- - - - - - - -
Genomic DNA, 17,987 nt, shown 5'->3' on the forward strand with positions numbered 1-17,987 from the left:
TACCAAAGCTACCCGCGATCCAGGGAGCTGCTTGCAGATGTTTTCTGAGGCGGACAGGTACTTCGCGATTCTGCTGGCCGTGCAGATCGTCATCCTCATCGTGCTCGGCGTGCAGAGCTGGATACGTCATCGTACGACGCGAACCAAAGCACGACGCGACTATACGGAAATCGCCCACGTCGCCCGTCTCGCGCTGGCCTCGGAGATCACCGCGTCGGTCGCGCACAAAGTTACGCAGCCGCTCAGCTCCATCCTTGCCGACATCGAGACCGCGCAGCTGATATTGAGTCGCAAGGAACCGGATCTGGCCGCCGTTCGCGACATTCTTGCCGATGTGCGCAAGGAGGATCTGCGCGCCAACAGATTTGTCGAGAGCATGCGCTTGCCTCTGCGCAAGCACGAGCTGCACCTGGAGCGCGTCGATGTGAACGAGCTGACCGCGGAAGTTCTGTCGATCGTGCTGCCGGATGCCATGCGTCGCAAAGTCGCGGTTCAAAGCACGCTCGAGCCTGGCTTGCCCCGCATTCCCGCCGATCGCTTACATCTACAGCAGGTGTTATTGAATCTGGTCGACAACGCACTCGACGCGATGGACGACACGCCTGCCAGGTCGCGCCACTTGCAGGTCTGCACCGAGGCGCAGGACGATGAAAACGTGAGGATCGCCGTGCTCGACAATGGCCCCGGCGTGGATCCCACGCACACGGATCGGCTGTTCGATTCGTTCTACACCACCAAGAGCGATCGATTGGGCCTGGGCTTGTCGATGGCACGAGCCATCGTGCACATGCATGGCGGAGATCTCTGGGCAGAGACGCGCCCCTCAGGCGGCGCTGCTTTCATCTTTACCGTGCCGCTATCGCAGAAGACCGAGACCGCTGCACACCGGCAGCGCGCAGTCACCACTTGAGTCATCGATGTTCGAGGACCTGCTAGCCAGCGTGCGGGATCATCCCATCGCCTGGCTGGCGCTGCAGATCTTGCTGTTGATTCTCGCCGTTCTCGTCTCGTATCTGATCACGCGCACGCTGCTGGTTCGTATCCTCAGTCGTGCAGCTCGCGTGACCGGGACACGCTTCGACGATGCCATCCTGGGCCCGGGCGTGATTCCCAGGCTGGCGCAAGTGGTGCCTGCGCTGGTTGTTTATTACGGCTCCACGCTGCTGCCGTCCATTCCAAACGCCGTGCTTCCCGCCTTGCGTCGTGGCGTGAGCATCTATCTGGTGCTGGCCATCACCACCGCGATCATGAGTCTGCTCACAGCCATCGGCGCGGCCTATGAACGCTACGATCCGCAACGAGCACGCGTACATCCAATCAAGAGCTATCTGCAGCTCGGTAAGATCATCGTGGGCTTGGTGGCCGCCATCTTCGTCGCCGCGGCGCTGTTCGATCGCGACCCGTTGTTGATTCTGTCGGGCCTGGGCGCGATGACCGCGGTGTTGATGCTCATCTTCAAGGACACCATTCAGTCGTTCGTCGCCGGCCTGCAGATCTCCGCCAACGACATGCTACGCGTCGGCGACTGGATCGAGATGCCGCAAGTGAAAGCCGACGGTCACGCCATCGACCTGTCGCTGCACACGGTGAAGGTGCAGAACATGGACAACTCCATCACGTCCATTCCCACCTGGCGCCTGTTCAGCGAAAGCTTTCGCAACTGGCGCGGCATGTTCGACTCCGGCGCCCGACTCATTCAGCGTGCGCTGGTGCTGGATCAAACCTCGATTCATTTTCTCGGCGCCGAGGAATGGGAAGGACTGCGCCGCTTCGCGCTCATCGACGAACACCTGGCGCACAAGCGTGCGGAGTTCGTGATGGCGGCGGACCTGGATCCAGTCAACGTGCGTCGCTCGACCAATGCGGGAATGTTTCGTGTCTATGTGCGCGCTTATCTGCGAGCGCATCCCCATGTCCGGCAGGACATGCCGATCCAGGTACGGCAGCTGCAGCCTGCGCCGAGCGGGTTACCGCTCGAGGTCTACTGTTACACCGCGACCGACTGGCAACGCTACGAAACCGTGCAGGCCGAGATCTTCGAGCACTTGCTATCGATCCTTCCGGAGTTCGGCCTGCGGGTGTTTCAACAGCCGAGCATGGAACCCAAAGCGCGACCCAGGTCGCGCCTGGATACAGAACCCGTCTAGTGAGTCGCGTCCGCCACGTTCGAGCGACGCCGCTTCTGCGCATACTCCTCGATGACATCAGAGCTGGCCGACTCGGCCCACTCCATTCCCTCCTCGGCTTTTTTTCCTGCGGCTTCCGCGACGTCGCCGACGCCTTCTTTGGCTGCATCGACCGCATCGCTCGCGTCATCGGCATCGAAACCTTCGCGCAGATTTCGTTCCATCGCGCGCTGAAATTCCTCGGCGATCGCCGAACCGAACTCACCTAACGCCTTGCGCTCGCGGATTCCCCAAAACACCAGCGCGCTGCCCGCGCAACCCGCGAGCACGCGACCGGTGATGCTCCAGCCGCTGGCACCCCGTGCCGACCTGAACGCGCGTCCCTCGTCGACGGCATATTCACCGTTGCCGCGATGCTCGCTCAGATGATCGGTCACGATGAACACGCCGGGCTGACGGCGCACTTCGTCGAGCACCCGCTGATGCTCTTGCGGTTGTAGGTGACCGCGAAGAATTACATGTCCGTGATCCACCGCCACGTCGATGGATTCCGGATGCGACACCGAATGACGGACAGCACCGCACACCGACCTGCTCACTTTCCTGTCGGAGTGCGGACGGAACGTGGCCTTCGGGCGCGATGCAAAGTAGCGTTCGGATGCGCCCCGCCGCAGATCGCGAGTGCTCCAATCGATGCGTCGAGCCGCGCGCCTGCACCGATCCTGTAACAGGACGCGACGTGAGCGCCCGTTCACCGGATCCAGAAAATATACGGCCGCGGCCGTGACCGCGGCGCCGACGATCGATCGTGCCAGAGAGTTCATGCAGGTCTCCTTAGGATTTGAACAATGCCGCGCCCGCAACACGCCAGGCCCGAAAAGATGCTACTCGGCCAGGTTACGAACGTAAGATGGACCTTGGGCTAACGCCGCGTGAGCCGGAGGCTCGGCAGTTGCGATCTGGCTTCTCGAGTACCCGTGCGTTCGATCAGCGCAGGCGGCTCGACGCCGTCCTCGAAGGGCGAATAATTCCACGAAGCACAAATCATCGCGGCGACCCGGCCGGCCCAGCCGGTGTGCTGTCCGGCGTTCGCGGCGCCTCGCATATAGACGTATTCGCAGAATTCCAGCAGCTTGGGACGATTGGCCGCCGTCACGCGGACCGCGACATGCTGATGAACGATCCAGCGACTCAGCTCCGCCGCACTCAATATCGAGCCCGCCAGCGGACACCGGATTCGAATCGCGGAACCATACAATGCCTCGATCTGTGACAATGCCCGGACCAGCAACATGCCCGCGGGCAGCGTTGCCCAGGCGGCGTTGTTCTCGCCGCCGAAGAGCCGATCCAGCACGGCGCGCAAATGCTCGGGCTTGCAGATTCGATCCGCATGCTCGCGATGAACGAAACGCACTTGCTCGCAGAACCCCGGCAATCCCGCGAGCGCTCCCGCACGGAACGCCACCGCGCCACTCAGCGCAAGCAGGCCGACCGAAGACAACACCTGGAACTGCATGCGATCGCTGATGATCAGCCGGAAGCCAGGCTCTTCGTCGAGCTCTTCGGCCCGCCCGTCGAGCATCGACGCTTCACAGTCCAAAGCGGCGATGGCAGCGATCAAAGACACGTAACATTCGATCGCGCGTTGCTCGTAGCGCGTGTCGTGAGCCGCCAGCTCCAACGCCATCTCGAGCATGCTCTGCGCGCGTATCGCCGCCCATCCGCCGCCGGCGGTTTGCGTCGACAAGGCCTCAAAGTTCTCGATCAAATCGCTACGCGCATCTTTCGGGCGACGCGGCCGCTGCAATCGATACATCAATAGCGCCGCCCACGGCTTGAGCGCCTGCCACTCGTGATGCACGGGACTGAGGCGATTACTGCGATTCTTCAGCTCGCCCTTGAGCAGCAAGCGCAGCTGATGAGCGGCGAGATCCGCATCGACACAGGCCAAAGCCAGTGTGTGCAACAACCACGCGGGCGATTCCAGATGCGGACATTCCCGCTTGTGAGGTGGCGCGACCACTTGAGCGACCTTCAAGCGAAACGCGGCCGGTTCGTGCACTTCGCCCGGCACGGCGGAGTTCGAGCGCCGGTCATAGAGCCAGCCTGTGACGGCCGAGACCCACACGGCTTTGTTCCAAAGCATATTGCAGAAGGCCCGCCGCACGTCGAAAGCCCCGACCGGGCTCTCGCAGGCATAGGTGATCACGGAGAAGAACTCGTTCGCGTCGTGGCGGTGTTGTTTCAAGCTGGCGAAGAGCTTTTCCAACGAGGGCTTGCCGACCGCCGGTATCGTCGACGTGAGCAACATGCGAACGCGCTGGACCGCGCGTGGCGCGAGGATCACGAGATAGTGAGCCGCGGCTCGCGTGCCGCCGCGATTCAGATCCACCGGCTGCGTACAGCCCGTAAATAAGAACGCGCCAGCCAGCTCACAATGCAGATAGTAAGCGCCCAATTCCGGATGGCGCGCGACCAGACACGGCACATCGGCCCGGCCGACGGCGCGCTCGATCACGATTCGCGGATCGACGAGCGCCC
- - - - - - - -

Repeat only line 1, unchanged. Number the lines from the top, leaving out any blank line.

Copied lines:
Genomic DNA, 17,987 nt, shown 5'->3' on the forward strand with positions numbered 1-17,987 from the left: